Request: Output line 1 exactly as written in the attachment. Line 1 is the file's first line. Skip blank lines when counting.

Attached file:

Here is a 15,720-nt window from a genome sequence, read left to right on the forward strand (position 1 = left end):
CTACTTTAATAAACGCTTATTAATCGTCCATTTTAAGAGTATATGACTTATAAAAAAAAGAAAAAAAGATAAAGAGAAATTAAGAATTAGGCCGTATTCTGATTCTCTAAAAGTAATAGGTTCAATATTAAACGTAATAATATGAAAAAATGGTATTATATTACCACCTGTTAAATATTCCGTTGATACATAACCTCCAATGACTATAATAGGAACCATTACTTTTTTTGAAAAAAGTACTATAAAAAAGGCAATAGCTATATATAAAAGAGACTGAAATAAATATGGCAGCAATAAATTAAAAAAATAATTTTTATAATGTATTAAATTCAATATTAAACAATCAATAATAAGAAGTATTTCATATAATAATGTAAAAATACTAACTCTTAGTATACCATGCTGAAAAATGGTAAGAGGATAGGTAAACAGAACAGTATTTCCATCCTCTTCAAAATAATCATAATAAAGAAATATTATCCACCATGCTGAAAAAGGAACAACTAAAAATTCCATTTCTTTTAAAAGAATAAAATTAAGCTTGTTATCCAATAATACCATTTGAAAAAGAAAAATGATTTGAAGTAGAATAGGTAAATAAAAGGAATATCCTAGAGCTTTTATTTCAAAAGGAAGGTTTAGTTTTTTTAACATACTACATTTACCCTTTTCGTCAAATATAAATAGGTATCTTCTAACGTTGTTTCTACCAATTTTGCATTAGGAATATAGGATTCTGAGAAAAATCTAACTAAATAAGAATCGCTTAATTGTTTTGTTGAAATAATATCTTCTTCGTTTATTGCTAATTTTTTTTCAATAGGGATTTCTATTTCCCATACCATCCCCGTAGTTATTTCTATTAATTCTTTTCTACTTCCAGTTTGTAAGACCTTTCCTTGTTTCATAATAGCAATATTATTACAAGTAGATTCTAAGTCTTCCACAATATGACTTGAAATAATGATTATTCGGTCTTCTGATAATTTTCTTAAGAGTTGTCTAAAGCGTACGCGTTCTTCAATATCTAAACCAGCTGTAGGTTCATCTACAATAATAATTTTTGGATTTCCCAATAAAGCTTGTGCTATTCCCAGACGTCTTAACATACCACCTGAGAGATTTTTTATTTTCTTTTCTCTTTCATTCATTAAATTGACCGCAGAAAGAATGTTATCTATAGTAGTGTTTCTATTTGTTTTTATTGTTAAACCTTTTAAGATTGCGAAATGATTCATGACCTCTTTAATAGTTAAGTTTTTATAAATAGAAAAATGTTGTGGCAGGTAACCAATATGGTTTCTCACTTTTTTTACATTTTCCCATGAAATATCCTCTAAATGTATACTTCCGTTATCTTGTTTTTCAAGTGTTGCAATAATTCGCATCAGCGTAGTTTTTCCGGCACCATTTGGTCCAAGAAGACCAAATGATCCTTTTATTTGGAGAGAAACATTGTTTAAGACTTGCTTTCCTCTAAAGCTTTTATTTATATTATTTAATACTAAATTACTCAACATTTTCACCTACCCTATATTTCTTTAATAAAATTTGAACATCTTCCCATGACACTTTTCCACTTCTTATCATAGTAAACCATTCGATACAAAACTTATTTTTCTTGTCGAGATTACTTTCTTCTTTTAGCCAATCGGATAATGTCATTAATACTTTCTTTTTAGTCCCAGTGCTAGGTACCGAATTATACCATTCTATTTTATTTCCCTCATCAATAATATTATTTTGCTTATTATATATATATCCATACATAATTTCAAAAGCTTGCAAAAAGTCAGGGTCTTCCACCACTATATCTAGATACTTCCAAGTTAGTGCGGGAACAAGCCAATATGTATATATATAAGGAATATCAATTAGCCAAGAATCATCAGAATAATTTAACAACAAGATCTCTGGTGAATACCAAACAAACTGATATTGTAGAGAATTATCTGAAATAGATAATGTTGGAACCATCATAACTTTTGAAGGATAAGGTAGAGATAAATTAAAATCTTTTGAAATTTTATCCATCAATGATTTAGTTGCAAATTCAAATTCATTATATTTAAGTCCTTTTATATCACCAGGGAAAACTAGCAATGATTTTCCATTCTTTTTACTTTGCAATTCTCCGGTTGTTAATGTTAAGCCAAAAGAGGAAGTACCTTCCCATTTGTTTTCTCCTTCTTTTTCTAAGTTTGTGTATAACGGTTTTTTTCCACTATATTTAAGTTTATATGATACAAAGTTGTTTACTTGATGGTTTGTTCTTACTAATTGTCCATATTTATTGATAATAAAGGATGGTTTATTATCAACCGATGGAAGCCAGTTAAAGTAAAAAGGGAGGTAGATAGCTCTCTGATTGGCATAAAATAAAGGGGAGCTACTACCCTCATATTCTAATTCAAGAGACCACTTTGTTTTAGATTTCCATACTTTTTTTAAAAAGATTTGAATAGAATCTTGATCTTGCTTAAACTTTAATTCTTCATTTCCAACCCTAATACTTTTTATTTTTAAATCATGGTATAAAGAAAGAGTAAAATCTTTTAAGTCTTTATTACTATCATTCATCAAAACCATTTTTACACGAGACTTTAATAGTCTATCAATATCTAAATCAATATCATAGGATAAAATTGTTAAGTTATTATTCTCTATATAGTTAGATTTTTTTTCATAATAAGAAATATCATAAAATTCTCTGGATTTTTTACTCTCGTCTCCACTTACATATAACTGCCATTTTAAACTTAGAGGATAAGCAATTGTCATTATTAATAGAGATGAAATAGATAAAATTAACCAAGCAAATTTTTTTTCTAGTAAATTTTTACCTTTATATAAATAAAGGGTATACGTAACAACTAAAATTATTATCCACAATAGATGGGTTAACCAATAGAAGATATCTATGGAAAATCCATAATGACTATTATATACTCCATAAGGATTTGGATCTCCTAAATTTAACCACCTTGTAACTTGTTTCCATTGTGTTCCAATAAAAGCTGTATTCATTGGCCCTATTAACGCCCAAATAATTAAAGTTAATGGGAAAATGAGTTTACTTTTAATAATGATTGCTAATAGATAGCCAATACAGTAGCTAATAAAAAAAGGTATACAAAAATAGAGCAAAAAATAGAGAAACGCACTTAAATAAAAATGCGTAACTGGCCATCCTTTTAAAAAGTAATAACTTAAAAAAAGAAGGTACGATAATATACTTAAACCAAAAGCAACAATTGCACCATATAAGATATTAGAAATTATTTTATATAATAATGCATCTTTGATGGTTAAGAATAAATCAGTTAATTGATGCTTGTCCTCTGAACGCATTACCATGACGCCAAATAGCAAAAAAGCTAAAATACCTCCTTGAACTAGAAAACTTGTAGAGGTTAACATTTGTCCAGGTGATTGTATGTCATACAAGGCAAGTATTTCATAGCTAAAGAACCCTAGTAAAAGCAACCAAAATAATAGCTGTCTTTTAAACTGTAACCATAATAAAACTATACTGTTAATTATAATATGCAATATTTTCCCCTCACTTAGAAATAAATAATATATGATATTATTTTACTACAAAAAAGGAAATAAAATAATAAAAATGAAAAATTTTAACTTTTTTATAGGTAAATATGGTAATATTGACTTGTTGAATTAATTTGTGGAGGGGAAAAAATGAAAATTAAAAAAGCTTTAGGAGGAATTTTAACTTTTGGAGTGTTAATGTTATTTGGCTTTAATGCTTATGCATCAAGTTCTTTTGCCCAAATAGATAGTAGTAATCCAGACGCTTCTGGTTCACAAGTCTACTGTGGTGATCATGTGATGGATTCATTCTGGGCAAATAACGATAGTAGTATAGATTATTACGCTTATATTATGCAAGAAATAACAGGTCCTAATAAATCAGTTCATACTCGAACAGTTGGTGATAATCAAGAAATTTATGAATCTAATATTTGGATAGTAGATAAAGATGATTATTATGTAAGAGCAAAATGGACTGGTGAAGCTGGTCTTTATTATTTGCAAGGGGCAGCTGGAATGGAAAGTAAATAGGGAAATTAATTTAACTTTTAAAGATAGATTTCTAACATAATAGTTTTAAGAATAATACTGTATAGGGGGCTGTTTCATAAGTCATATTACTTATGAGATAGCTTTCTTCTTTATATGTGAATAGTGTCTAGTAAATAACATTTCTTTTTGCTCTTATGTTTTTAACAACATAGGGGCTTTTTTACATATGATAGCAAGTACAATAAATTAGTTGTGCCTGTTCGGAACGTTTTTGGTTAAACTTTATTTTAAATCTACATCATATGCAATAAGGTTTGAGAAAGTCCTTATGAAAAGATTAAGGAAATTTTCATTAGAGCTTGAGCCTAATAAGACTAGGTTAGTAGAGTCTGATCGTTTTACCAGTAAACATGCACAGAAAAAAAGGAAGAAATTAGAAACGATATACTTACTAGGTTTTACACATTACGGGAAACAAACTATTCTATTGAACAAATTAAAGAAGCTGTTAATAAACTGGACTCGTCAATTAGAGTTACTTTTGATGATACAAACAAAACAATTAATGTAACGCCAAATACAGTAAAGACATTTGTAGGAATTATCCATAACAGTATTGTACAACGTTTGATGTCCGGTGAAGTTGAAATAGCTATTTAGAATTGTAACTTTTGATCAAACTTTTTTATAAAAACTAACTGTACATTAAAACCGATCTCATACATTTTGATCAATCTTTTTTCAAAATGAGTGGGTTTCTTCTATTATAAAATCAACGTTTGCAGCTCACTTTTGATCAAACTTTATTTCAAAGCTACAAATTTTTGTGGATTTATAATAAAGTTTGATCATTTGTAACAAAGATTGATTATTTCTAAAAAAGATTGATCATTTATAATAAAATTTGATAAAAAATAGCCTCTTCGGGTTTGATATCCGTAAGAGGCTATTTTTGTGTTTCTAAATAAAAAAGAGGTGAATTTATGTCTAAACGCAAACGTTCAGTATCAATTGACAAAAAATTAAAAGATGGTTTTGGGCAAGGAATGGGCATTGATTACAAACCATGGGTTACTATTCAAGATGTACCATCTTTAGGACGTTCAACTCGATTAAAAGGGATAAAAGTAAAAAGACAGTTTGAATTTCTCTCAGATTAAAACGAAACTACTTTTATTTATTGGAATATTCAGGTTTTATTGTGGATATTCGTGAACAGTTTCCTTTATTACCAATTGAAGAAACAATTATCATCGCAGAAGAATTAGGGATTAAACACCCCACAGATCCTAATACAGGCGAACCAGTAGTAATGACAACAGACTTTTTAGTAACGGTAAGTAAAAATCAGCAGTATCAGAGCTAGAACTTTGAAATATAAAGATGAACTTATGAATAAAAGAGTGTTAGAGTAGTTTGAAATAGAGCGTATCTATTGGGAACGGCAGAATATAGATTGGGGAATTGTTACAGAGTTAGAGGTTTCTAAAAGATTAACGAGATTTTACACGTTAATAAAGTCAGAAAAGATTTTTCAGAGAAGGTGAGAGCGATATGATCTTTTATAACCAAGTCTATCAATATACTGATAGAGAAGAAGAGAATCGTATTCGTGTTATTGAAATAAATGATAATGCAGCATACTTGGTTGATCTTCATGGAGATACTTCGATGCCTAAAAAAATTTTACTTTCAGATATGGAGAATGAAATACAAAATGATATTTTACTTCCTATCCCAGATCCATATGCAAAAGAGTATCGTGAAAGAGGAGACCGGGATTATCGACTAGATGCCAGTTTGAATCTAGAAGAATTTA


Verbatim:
Here is a 15,720-nt window from a genome sequence, read left to right on the forward strand (position 1 = left end):